These covers are an excellent defense against leafhoppers; they become physical barriers between these pests and your plants. Floating row covers are ideal for garden crops such as beans and potatoes but not as effective for large plants and trees.

These covers should be used before flowering. Do not forget to take them off once they have blossomed so that pollinators can access them. They do not prevent your plant from using light, water, and accessing the nutrients necessary for growth but it prevents pests from attacking your plants.

Sprinkle Diatomaceous Earth

One of the most effective defenses that you can have against leafhoppers is diatomaceous earth a compound that is filled with fossilized organisms. This compound is safe to use around both animals and humans and has many useful pollinators. Against soft-bodied insects, it is a complete powerhouse.

When leafhoppers try to pass through a diatomaceous earth barrier, their exoskeleton gets punctured, leaving them desiccated and eventually leading to their death.

Use Neem Oil and Insecticidal Soaps

Young leafhoppers, generally in the nymph stage, are more vulnerable to neem oil and insecticidal soaps. Given these insects are rapidly moving, it is very difficult to get rid of them using insecticidal soaps alone. Moreover, these soaps do not just affect leafhoppers but can also prove to be harmful to other insects in your garden. Should you decide to use them, it is best to talk to a professional first.

Use Beneficial Insects to your Advantage

Ladybugs and mini pirate bugs feed on leafhoppers and act as your strike force against these insects' attacks. They usually eat leafhoppers in their eggs and larval stages and help control the leafhopper population once introduced to your garden.

To attract these insects, all you have to do is introduce plants to your garden that these insects love. For instance, if you are looking to attract ladybugs, you might want to introduce herbs like fennel.

Try Sticky Traps

Sticky traps or double-sided tape can also be great for fighting against leafhoppers and other pests. If you spot a leafhopper infestation, simply shake the plants hard, dislodging the leafhoppers and leaving many of them stuck on the sticky paper. You can dispose of them later.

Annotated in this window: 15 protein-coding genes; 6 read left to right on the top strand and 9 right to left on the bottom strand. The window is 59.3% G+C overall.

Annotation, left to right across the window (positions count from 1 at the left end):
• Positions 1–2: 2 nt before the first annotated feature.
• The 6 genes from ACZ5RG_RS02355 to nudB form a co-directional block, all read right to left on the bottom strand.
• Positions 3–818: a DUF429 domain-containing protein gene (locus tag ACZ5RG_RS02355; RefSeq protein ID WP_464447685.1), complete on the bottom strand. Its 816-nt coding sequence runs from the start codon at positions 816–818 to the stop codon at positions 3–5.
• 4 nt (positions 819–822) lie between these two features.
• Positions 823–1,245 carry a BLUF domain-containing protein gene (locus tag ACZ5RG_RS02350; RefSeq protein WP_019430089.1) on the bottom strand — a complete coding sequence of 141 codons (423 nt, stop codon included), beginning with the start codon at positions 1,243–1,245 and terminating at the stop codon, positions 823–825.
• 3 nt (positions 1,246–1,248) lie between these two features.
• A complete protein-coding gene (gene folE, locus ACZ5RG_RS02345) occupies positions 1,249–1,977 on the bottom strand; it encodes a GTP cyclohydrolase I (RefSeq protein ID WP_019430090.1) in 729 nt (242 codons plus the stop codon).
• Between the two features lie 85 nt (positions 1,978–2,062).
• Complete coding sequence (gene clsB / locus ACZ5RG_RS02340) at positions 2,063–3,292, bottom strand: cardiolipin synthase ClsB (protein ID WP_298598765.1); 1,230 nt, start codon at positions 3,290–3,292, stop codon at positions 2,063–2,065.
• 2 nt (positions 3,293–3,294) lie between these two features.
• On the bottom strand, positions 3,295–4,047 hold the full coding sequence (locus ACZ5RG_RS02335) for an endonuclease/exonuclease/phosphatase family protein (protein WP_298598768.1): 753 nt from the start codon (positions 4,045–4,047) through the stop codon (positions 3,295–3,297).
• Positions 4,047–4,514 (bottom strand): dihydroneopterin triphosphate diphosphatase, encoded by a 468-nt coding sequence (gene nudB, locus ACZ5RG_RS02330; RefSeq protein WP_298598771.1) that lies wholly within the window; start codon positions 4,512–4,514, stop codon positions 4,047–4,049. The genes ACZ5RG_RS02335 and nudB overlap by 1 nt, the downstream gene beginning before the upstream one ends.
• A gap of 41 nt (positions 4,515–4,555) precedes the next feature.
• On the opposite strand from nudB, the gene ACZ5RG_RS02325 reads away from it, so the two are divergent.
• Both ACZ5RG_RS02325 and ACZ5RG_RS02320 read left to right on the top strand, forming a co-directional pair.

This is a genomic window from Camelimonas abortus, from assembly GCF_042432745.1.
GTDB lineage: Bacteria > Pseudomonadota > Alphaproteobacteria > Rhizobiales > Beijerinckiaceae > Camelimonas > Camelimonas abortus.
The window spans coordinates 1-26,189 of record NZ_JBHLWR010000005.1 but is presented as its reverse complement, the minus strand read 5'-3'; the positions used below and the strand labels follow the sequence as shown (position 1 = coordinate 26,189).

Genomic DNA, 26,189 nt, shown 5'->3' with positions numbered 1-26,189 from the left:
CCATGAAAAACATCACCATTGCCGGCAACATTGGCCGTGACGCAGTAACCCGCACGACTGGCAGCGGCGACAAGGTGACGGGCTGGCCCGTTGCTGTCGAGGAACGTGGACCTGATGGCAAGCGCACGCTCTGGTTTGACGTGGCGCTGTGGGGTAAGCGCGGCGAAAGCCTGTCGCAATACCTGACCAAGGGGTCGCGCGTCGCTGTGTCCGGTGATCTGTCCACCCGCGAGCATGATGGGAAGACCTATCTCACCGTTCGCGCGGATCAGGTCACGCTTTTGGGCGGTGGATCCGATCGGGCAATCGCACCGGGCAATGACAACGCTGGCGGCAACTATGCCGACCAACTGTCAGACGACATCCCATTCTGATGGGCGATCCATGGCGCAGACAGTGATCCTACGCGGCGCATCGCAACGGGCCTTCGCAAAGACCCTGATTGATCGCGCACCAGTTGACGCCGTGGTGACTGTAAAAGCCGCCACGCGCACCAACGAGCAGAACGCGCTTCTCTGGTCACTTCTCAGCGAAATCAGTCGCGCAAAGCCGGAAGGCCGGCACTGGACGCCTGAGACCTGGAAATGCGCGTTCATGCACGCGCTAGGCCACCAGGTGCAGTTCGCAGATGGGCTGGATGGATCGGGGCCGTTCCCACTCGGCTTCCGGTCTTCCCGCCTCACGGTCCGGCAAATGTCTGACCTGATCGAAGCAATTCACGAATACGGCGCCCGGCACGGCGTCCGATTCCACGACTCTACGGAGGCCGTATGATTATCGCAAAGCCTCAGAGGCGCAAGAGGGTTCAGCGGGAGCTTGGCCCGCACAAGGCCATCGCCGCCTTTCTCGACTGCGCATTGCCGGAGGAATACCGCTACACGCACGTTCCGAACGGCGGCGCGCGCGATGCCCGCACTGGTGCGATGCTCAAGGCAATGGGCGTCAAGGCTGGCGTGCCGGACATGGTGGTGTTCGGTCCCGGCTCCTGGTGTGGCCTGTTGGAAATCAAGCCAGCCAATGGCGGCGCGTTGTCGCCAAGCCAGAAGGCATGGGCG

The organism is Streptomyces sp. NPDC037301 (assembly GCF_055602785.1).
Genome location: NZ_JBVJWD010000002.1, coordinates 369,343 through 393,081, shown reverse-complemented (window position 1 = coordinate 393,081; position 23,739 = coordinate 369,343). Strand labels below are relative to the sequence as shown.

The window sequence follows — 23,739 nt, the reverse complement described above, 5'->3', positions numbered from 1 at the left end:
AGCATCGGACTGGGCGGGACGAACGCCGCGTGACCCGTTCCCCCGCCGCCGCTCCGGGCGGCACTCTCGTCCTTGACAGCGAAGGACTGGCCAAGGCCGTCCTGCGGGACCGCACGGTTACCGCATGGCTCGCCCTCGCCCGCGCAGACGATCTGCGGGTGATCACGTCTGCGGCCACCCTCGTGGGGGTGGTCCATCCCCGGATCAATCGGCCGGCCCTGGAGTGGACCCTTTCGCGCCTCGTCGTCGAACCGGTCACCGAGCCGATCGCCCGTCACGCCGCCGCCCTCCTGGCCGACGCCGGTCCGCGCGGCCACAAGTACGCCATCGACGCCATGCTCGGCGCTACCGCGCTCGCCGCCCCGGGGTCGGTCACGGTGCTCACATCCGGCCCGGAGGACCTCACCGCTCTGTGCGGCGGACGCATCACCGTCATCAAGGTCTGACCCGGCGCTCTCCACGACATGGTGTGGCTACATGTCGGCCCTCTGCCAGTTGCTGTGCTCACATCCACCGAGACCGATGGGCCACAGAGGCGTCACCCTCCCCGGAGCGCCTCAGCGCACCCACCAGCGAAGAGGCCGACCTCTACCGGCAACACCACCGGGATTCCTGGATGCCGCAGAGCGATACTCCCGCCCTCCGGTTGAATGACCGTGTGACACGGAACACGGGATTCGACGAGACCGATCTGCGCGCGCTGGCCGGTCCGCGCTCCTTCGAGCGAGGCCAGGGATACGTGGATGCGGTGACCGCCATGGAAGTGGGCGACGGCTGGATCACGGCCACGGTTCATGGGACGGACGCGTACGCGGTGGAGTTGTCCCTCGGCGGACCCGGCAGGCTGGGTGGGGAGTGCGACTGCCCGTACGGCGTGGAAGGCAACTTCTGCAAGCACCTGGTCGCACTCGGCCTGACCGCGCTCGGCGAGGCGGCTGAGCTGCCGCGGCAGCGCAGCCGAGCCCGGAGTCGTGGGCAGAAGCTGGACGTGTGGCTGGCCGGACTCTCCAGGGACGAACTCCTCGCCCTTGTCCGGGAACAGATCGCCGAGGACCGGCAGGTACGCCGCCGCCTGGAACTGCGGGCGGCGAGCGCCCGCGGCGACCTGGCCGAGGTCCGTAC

If you keep the sticky paper in your garden, you can identify a pest infestation during its early stages.

Insecticides/ Pesticides that Works Best for Leafhoppers

If the infestation situation has become more than serious, then using an insecticide might become your best bet to solve this problem. Now that you have decided to use them be sure to select one that is effective.

OMRI-listed pesticides should be your priority as they are approved for use on consumable plants. Other insecticides leave harmful residues in your plants, but this is not generally the case with OMRI-listed insecticides. They are also safe for the overall environment and do not harm people either.

Pyrethrin is an ingredient that makes insecticides effective against leafhoppers. So, if you are looking for an insecticide, make sure it contains pyrethrin. We recommend the following products to our customers:

Fox Farm Force of Nature Insect Repellent Concentrate

PyGanic Gardening (OMRI Listed)

Safer Brand 3 in 1 Garden Spray Concentrate (OMRI Listed)


The tips and tricks mentioned above can help you get rid of a leafhopper infestation completely. Alongside these steps, what's necessary is that you stay on alert at all times and take special care if you find the slightest clue that these little machines of plant destruction might be breeding in and around your garden. Educating yourself about leafhopper behavior will equip you with what you need to prevent a leafhopper infestation.

For more pests and diseases details, read on: common grow room pests and diseases to learn more and develop expertise as a grower! Further, we at GroIndoor.com have every tools you need to get rid of pests and diseases.

Sep 7th 2022